(274c) Improved Ethanol Production Through Anaerobic Thermophilic Co-Culture From Various Carbohydrates

Xu, L., University of Minnesota
Tschirner, U., University of Minnesota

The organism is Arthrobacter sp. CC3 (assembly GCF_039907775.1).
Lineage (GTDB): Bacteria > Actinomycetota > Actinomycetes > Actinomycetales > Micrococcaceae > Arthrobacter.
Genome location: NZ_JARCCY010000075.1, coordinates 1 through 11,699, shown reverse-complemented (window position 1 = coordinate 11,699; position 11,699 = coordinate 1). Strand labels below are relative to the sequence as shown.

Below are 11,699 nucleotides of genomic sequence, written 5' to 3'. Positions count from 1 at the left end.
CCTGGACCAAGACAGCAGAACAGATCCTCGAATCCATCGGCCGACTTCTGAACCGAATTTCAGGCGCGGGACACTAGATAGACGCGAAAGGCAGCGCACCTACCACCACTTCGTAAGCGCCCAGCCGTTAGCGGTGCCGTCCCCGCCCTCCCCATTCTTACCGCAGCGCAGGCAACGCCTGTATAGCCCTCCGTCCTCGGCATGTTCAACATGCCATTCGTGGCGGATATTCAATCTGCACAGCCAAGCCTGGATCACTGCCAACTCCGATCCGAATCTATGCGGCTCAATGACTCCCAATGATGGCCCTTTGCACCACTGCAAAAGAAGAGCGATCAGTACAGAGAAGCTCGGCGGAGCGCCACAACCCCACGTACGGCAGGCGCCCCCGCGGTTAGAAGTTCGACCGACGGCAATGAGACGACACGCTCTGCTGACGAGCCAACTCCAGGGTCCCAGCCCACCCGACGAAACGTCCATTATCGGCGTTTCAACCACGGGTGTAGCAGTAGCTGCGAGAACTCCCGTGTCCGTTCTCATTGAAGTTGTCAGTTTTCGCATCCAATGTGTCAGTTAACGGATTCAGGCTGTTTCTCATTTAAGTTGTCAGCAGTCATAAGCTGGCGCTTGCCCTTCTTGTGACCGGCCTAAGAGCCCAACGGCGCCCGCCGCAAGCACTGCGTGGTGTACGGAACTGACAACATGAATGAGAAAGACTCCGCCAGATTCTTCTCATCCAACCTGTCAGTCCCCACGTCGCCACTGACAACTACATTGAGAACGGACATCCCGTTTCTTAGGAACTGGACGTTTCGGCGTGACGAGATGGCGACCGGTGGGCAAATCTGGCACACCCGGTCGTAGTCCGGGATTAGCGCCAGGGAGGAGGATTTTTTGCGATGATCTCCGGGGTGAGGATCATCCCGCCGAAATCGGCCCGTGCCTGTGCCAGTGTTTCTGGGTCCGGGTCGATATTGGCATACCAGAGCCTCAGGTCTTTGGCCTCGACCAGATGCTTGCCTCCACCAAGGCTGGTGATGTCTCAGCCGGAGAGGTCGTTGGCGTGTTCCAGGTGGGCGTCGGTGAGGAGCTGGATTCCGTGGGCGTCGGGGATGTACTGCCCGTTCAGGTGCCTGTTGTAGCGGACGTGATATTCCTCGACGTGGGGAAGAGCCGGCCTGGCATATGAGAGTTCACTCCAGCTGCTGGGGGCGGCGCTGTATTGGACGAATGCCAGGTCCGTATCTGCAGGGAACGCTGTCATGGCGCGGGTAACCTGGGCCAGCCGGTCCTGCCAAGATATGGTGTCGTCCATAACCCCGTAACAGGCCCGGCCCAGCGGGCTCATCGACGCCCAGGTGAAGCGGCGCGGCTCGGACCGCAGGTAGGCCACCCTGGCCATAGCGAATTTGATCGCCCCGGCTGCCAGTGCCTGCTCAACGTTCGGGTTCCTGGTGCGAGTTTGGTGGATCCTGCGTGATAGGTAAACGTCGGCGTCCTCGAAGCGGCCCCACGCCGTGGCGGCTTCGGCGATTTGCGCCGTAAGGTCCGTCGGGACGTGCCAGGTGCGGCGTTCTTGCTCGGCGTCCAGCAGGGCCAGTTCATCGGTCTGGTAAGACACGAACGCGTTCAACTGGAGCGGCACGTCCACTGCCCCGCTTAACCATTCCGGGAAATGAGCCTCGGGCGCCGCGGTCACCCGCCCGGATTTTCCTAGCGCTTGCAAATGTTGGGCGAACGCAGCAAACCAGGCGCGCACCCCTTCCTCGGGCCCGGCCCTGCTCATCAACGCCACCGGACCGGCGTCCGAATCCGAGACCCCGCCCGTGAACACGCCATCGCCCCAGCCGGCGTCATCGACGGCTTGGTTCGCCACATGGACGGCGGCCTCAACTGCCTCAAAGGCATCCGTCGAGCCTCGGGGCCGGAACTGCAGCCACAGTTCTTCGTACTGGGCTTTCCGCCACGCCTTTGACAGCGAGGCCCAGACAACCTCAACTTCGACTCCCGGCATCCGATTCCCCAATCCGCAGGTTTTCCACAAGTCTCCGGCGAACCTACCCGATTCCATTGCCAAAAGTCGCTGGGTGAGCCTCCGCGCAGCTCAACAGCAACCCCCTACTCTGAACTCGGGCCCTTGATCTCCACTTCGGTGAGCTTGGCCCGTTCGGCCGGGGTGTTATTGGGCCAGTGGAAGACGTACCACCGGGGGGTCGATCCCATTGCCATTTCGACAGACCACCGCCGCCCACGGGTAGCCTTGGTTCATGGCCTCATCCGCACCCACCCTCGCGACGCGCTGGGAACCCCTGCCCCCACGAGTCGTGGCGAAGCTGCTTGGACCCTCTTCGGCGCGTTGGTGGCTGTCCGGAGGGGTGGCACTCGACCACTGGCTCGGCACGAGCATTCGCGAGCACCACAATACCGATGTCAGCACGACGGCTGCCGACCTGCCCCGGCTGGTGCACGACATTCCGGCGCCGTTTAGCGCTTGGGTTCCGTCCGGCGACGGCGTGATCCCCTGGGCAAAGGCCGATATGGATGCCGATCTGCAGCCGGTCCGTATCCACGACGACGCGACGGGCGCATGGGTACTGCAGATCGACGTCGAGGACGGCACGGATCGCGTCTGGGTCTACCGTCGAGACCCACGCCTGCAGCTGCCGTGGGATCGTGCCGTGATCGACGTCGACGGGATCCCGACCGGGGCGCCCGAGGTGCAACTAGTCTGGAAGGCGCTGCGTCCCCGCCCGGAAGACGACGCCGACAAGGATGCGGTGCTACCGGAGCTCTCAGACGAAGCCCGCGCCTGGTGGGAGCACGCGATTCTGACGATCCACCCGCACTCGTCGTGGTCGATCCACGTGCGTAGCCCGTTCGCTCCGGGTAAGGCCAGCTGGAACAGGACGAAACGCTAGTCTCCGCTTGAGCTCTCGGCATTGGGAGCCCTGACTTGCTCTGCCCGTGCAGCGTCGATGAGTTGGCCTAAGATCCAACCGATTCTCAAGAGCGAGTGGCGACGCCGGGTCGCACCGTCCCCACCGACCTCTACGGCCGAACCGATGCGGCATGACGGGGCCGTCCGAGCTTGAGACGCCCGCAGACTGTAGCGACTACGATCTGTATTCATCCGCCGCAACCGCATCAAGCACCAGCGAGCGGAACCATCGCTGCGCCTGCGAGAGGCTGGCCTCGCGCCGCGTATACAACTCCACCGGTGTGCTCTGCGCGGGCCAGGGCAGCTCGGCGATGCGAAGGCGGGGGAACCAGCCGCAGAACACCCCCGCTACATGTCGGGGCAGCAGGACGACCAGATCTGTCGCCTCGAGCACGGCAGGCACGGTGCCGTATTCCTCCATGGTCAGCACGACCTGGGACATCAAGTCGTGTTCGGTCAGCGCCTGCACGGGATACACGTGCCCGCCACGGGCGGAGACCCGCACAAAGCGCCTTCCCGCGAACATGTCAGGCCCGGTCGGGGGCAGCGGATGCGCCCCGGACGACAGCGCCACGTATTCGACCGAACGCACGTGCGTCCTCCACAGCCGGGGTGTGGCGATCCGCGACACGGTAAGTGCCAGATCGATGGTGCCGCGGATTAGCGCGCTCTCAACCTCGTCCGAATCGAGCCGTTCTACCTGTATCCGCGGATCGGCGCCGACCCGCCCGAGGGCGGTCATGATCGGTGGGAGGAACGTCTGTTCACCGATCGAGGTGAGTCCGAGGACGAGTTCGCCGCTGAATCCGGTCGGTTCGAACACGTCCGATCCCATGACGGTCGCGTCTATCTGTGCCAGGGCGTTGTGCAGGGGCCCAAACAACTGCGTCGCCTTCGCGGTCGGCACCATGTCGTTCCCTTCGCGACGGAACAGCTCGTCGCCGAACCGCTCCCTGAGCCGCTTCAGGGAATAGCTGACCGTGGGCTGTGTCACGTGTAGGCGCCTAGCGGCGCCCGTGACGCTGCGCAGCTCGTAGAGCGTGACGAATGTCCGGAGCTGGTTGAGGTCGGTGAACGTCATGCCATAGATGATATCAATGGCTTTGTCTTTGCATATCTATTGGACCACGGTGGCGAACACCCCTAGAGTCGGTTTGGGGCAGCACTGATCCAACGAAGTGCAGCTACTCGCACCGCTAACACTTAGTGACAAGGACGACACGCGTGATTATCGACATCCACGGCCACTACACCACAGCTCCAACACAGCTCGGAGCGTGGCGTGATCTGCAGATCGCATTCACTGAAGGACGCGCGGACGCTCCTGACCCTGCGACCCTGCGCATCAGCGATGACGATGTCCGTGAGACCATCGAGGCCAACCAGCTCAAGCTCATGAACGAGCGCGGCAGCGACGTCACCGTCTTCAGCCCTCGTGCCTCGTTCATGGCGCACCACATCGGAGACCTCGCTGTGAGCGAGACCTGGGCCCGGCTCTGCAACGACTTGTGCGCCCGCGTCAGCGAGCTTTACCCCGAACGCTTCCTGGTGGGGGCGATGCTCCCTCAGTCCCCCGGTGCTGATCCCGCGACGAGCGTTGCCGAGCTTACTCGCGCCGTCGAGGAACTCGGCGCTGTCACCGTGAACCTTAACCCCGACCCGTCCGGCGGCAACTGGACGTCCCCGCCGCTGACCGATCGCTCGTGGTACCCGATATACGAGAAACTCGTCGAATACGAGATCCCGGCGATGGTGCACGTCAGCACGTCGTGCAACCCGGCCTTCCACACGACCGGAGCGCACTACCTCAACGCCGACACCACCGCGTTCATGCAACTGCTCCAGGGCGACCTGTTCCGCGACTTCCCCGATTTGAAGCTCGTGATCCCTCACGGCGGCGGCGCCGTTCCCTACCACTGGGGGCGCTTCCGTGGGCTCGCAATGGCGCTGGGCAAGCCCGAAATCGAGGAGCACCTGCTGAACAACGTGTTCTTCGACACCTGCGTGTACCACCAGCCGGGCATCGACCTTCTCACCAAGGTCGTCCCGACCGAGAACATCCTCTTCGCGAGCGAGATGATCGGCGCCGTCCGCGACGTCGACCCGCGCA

Saccharification of fermentable sugars is one of the most critical steps in producing bio-ethanol from lignocellulosics through Consolidate Bioprocessing (CBP). However, the extreme pH and  ethanol concentration are commonly considered to be the potential inhibitory factors for the application of clostridium sp. in CBP. The fermentation of several saccharides derived from  lignocellulosic biomass was investigated in an anaerobic thermophilic co-culture consisting of Clostridium themocellum and Clostridium thermolacticum under various fermentation conditions. Alkali proved to be more favorable for the ethanol production utilizing lignocellulosics. Inhibitions of fermentation were observed at high ethanol concentrations and extreme pH values. However, the addition of low levels of ethanol showed an unexpected stimulatory impact on final ethanol productions for co-culture under selected conditions. This co-culture was able to actively ferment glucose, xylose, cellulose hemicellulose and micro-crystallized cellulose (MCC). The ethanol yield observed in co-culture is higher than in their mono-cultures. Especially in MCC fermentation, over two-fold increase was observed in ethanol production as compared to the mono-cultures. The highest ethanol yield was observed as 75% (w/w) for MCC and 90% (w/w) for xylose of the theoretical maximum yield.